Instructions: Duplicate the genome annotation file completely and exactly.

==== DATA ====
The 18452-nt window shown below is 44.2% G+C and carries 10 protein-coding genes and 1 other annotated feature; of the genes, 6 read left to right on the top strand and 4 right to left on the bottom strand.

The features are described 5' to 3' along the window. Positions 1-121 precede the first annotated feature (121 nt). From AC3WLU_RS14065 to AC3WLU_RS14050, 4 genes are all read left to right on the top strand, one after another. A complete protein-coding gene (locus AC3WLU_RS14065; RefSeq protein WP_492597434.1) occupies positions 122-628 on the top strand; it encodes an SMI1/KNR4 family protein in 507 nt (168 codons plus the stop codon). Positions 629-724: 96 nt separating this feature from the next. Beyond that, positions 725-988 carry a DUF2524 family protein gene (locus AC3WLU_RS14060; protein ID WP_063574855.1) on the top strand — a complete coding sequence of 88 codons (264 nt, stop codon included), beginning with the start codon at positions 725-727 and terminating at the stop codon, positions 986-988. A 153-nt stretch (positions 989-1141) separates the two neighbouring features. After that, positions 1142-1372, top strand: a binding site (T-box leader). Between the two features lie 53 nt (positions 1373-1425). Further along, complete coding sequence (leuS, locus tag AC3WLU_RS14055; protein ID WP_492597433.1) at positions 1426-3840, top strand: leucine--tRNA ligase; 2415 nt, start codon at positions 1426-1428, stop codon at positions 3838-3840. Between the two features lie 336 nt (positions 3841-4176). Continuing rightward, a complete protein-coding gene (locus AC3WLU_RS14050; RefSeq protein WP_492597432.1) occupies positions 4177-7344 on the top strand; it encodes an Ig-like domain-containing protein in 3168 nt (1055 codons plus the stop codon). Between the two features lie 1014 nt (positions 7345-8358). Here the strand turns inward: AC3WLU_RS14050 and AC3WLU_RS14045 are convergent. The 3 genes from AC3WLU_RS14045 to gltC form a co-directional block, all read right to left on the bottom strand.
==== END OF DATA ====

The 18452-nt window shown below is 44.2% G+C and carries 10 protein-coding genes and 1 other annotated feature; of the genes, 6 read left to right on the top strand and 4 right to left on the bottom strand.

The features are described 5' to 3' along the window. Positions 1-121 precede the first annotated feature (121 nt). From AC3WLU_RS14065 to AC3WLU_RS14050, 4 genes are all read left to right on the top strand, one after another. A complete protein-coding gene (locus AC3WLU_RS14065; RefSeq protein WP_492597434.1) occupies positions 122-628 on the top strand; it encodes an SMI1/KNR4 family protein in 507 nt (168 codons plus the stop codon). Positions 629-724: 96 nt separating this feature from the next. Beyond that, positions 725-988 carry a DUF2524 family protein gene (locus AC3WLU_RS14060; protein ID WP_063574855.1) on the top strand — a complete coding sequence of 88 codons (264 nt, stop codon included), beginning with the start codon at positions 725-727 and terminating at the stop codon, positions 986-988. A 153-nt stretch (positions 989-1141) separates the two neighbouring features. After that, positions 1142-1372, top strand: a binding site (T-box leader). Between the two features lie 53 nt (positions 1373-1425). Further along, complete coding sequence (leuS, locus tag AC3WLU_RS14055; protein ID WP_492597433.1) at positions 1426-3840, top strand: leucine--tRNA ligase; 2415 nt, start codon at positions 1426-1428, stop codon at positions 3838-3840. Between the two features lie 336 nt (positions 3841-4176). Continuing rightward, a complete protein-coding gene (locus AC3WLU_RS14050; RefSeq protein WP_492597432.1) occupies positions 4177-7344 on the top strand; it encodes an Ig-like domain-containing protein in 3168 nt (1055 codons plus the stop codon). Between the two features lie 1014 nt (positions 7345-8358). Here the strand turns inward: AC3WLU_RS14050 and AC3WLU_RS14045 are convergent. The 3 genes from AC3WLU_RS14045 to gltC form a co-directional block, all read right to left on the bottom strand.